Sunday, November 29, 2015

Haunts and Jumbies

I have two kinds of experiences reading middle grade novels: either I'm reading them to my son, who's seven, or I'm reading them for my own pleasure.  Tracey Baptiste's The Jumbies is a book that I read recently for my own pleasure, but that I really hope to either read to my son eventually, or at least give him to read for himself.

He's not ready for it yet, though.  As Mrs N at Between These Pages points out, this is a good book for a target reading level of third or fourth grade or higher.  While I do think the vocabulary (especially the introduction of new words, which I know still confuse my first-grader), I think part of that is that this is, believe it or not, a perfectly targeted children's horror story.

Because it is a horror story.  The appealing woman who is slowly transformed into something grotesque reminded me of Neil Gaiman's Coraline. The forest full of jumbies--a collection of supernatural creatures of all shapes and sizes and sorts--is eerie, and the specific creatures are quite terrifying.  I don't think Adam would have been able to sleep after I read him this.

There was so much I liked about this story, especially the first half.  I love Corinne's confidence and independence, and her loving, trusting relationship with her father.  I love the friendships that are modeled here--with Dru and Bouki and Malik, how they all have flaws and they really annoy each other sometimes, but that doesn't mean they don't stick together.  I love how Dru's big family takes care of her, and Bouki and Malik stick together with no one else, and how many different ways there are to be a family here.

Really, I just love the setup of the island--the market, the forest, the fishing boats; the legends, the villages, the witch.  The first half of the book, where you meet everyone and everything, was by far my favorite.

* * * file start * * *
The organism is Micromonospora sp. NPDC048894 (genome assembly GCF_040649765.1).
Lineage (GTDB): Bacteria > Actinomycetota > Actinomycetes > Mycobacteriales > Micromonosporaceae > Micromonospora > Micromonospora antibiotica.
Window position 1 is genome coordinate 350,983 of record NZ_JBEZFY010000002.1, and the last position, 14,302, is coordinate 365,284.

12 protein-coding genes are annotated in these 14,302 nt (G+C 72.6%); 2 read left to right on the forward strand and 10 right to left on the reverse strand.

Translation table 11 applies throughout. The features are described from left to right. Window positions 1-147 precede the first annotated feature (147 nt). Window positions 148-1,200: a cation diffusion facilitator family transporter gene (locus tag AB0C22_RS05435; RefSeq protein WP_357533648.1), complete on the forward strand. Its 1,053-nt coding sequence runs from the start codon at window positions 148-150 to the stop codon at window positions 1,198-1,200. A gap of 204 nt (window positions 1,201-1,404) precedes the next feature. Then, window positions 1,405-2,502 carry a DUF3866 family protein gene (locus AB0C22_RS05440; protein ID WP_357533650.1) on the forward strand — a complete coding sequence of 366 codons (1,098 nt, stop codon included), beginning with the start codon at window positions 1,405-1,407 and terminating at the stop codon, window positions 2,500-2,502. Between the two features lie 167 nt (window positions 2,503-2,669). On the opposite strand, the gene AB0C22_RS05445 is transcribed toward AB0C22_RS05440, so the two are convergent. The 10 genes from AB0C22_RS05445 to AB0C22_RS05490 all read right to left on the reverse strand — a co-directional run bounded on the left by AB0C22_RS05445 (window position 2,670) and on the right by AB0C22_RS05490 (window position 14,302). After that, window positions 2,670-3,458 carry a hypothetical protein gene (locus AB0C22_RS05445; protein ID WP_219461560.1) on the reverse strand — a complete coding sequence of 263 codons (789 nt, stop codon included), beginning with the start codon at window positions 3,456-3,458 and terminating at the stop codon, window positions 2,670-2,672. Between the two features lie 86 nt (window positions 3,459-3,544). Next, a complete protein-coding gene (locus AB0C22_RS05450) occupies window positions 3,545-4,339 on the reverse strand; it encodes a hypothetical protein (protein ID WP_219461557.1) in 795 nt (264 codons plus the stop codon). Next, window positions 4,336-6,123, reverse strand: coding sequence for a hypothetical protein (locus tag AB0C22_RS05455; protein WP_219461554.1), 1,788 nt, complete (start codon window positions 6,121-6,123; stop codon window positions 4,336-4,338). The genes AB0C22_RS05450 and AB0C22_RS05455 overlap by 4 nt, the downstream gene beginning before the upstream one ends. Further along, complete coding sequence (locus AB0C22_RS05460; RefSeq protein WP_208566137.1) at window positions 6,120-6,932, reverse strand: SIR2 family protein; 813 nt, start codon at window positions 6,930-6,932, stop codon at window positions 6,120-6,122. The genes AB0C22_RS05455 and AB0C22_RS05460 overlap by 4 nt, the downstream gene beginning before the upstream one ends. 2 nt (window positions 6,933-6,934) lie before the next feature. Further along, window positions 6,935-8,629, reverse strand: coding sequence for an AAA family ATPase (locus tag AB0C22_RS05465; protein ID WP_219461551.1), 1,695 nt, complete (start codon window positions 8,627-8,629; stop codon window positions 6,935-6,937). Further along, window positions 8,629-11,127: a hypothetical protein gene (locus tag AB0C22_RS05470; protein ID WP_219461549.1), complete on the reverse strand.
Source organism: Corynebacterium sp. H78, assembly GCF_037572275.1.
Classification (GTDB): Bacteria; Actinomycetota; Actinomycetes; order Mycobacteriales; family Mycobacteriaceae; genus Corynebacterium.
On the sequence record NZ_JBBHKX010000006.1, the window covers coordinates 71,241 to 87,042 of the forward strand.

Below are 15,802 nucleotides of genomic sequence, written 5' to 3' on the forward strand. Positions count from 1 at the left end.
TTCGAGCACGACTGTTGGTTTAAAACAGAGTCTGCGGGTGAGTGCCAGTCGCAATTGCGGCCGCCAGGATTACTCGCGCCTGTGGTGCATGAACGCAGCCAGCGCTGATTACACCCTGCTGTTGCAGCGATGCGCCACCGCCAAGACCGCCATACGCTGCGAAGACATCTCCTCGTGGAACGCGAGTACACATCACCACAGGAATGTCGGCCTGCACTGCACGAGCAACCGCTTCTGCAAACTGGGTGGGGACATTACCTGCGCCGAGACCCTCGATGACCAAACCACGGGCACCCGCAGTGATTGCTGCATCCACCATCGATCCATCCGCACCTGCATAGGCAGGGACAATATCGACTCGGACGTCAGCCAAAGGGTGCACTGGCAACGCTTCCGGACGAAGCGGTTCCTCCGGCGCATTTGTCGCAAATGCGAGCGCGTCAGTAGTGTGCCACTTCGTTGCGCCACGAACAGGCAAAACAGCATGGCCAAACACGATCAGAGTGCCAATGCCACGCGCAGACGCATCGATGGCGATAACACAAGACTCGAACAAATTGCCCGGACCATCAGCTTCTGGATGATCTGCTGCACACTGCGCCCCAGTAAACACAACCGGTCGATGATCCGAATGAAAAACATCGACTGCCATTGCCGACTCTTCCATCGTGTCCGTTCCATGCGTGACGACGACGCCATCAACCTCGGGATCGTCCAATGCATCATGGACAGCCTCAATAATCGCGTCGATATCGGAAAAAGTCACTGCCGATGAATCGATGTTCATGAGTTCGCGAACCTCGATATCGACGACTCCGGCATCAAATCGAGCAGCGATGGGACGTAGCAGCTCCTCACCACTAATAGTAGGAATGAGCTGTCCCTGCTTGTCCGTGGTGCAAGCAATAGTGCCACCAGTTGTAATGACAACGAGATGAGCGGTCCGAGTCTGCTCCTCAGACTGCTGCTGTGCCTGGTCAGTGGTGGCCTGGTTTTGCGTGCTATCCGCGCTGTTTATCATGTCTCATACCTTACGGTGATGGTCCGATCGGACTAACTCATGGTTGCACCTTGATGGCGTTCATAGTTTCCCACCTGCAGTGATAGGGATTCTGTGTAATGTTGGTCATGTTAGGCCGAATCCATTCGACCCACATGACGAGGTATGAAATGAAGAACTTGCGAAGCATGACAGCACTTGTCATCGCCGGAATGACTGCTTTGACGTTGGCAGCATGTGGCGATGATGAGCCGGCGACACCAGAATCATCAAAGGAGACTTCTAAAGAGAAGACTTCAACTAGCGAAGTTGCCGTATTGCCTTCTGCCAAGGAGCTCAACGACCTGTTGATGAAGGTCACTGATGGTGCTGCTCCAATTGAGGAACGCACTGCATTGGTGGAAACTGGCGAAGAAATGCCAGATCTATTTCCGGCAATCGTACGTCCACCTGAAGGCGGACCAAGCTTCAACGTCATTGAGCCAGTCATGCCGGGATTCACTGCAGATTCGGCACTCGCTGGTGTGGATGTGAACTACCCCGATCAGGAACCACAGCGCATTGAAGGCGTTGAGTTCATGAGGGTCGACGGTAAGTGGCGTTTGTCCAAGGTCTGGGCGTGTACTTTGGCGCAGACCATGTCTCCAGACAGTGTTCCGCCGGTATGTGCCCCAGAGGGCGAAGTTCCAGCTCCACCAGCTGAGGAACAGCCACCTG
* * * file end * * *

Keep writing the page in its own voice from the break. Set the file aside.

The second half was good, too, but it didn't appeal to me quite as much.  The second half was where the action happens--the figuring out and the battles and the stakes.  I think all of this would have worked great for a kid of the appropriate age, but I am not that. The big build up, the grand showdown, the pacing--all of these were fine, but they were pretty expected, and they didn't blow my mind. 

What I loved, though, and what I'll carry away, is how Corinne was strong and brave when she needed to be, and how she knew what was right, even when she didn't know what she needed to do.  She was going to save her father no matter what, and that determination was beautifully drawn.  The path that takes her on--this is the magic thing, and here is where the power comes from, etc.--is something I think I'm too old for; I've read this before, and it's fine.  But Corinne carried me through all of that on her sheer strength of will.

Great book--a must for the creepy-loving ten-year-old in your life!

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